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In the third century, the Roman Empire saw a crisis, marking the beginning of Late Antiquity. This period represents a pivotal stage in the development of Roman coinage. My research interests focus on this important period of transition, as seen from coinage, both imperial and provincial.
I am currently working on Roman Provincial Coinage volume VII (Gordian III) and volume VIII (Philip the Arab). The aim of the Roman Provincial Coinage project is to produce a standard typology of the coinage produced in the provinces of the Roman Empire. This represents the first systematic treatment of the civic coinage at the height of the Roman empire.
My research interests cover a wide range of subjects related to Roman coinage: monetary reforms, imperial cult, iconography, art history, onomastic, local cults and religions.
As curator, I oversee the digitalisation and the online publication of the numismatic collection of the Ashmolean Museum.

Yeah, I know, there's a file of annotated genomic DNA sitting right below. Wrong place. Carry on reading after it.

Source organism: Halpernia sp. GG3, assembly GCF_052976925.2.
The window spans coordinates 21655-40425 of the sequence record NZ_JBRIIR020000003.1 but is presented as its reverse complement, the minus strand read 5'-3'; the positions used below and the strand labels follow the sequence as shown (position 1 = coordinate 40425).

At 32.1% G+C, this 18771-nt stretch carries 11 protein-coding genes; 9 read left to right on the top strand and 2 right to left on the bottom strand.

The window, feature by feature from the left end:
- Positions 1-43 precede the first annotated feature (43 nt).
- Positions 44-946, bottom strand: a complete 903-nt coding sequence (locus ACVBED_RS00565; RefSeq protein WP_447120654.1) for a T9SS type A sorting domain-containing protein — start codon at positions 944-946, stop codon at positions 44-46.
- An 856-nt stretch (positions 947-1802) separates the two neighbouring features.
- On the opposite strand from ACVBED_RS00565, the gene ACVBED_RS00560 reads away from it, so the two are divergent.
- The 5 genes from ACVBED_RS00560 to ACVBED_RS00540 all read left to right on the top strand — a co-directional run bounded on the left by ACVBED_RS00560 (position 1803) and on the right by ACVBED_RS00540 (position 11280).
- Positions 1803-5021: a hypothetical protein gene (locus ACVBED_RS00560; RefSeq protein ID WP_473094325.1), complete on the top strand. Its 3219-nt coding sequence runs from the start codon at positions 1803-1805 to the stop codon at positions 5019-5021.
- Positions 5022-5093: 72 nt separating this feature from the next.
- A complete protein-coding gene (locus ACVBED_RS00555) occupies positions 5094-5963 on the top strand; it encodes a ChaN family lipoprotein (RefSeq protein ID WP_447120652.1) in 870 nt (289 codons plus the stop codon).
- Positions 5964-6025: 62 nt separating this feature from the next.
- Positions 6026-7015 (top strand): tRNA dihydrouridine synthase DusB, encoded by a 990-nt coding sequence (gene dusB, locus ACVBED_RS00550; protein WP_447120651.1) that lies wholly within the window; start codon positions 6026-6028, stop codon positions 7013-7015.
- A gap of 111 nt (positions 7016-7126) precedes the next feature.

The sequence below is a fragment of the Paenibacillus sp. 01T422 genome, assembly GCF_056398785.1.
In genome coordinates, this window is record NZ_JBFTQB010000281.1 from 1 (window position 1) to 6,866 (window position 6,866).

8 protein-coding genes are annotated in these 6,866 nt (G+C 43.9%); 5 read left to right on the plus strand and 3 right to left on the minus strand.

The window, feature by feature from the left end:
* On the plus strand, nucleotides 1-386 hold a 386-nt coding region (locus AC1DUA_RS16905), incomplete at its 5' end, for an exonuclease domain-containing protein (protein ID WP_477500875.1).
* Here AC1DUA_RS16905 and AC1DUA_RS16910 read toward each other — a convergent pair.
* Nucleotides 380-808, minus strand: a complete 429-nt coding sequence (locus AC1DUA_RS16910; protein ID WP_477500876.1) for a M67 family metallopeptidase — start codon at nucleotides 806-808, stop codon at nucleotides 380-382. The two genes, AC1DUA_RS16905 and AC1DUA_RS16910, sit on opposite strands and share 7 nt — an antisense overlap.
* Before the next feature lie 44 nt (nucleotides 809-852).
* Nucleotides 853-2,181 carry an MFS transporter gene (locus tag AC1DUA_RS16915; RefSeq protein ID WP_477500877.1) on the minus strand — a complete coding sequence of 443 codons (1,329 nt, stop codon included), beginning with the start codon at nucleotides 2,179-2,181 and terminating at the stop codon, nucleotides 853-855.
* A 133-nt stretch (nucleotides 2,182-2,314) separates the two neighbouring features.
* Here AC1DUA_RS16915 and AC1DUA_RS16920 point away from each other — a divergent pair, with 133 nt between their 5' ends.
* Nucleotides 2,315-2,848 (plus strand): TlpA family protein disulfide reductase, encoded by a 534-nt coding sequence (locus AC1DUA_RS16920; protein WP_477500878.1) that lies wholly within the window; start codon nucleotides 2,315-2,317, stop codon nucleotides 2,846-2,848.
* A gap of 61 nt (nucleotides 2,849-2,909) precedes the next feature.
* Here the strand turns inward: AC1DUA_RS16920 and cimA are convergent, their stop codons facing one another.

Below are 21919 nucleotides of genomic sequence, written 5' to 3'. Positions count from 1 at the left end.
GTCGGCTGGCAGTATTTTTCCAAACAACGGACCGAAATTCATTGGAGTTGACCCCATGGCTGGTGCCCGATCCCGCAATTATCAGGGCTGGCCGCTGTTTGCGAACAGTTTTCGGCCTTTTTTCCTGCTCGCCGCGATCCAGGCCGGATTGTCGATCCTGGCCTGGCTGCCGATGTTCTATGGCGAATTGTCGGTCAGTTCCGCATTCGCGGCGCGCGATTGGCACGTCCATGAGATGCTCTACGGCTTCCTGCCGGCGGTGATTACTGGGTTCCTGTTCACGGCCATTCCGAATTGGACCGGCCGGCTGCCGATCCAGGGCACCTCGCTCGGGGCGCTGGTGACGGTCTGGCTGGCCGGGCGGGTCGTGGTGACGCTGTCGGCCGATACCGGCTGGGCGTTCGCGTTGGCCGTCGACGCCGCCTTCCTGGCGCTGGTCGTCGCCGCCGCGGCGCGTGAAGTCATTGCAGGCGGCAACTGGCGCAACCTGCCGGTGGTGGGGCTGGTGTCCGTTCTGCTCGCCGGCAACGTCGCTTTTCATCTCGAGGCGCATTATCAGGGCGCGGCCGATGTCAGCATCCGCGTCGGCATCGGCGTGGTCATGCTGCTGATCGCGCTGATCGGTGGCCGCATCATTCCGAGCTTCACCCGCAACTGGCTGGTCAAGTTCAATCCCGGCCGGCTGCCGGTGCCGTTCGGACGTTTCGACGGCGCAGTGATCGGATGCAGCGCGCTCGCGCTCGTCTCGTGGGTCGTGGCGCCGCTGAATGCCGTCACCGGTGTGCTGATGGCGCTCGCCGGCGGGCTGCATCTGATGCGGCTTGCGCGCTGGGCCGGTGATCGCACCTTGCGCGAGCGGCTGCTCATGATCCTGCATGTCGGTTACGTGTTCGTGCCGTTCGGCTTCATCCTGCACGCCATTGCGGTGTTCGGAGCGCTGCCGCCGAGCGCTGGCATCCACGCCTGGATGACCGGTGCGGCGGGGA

Jerome Mairat is Curator of the Heberden Coin Room in the Ashmolean Museum. Prior to this, Jerome was working in the Financial industry in Paris, Tokyo and London for more than 10 years. He received his education at the University of Paris (in Mathematics), and later at the University of Oxford for his DPhil in Roman numismatics (Wolfson College). The digitization of the Coin collection of the Ashmolean Museum is overseen by him as eCurator. He curates the Roman collection. He is a member of the Council of the Society for the Promotion of Roman Studies, and General Editor of the 10 volumes ‘Roman Provincial Coinage’ research project.
- Roman Provincial Coinage. From Nerva to Hadrian (AD 98–138). Volume III, AD 98–117 (British Museum, Paris, 2015)
- Roman Provincial Coinage. From Trajan Decius to Uranius Antoninus (AD 249–254). Volume IX, AD 249–254 (London, Paris, 2016)